Seeing Wim Delvoyte at MUDAM


This exposition of work by Wim Delvoyte was described as:

Since the beginning of his career, which began in the late 1980s, Wim Delvoye has sought to shift the boundaries that traditionally separate popular culture and art, decorative arts and the “fine arts”, the old and the contemporary, the noble and the unclean. “In a word, Wim Delvoye creates oxymorons,” writes Michel Onfray. His works indeed appear to be shot through with various contrary elements, suspended somewhere between seduction and dissonance.

The MUDAM was 10 years old, and to celebrate they commissioned Delvoyte to produce an exposition. His earlier piece, Chapel is a permanent feature of the MUDAM. For this exposition he took over the first floor, and half of the ground floor.

Monuments is a presentation of a larger than life cement mixing truck and smaller cement mixer, fabricated from water-jet cut steel sheets, and in his familiar chapel-esque style. For me, of more interest were the large-format digital images on the walls; images printed on canvas and affixed to the wall by bolts; a form more traditionally used for industrial advertising than fine art; a form that I have been looking at for my own practice, and great to see in real life.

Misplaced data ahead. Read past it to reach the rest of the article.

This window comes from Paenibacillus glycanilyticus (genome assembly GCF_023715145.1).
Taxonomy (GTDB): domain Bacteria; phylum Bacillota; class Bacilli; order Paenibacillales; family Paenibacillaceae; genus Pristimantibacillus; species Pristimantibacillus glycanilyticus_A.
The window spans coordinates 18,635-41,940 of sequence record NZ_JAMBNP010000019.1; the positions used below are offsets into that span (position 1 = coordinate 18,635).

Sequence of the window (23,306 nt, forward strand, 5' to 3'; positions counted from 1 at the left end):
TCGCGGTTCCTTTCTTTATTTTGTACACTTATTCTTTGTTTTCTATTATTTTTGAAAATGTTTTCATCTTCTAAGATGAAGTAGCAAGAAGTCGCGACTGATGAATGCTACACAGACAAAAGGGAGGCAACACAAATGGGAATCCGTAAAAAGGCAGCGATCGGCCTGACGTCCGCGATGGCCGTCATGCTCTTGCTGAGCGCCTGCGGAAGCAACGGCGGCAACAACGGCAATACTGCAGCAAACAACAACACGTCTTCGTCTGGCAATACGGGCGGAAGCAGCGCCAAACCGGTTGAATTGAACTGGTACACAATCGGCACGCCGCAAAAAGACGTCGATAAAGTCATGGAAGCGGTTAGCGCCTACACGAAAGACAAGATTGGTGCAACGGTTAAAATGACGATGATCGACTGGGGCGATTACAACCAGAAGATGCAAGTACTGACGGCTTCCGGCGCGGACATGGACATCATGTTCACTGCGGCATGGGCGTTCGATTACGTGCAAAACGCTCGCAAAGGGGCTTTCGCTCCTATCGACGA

Who could resist an industrial tyre that’s been carved up?

images/mava/dso-114562-e7818abf28c83b38e7ef56d7cdbecddd486d4b3e5b7e7cda922348e1e97475ba.jpg images/mava/dso-114571-e7818abf28c83b38e7ef56d7cdbecddd486d4b3e5b7e7cda922348e1e97475ba.jpg images/mava/dso-114570-e7818abf28c83b38e7ef56d7cdbecddd486d4b3e5b7e7cda922348e1e97475ba.jpg

The ground floor had his more controversial pieces, the “Origins”.


images/mava/dso-114604-e7818abf28c83b38e7ef56d7cdbecddd486d4b3e5b7e7cda922348e1e97475ba.jpg images/mava/dso-114613-e7818abf28c83b38e7ef56d7cdbecddd486d4b3e5b7e7cda922348e1e97475ba.jpg

comments powered by Disqus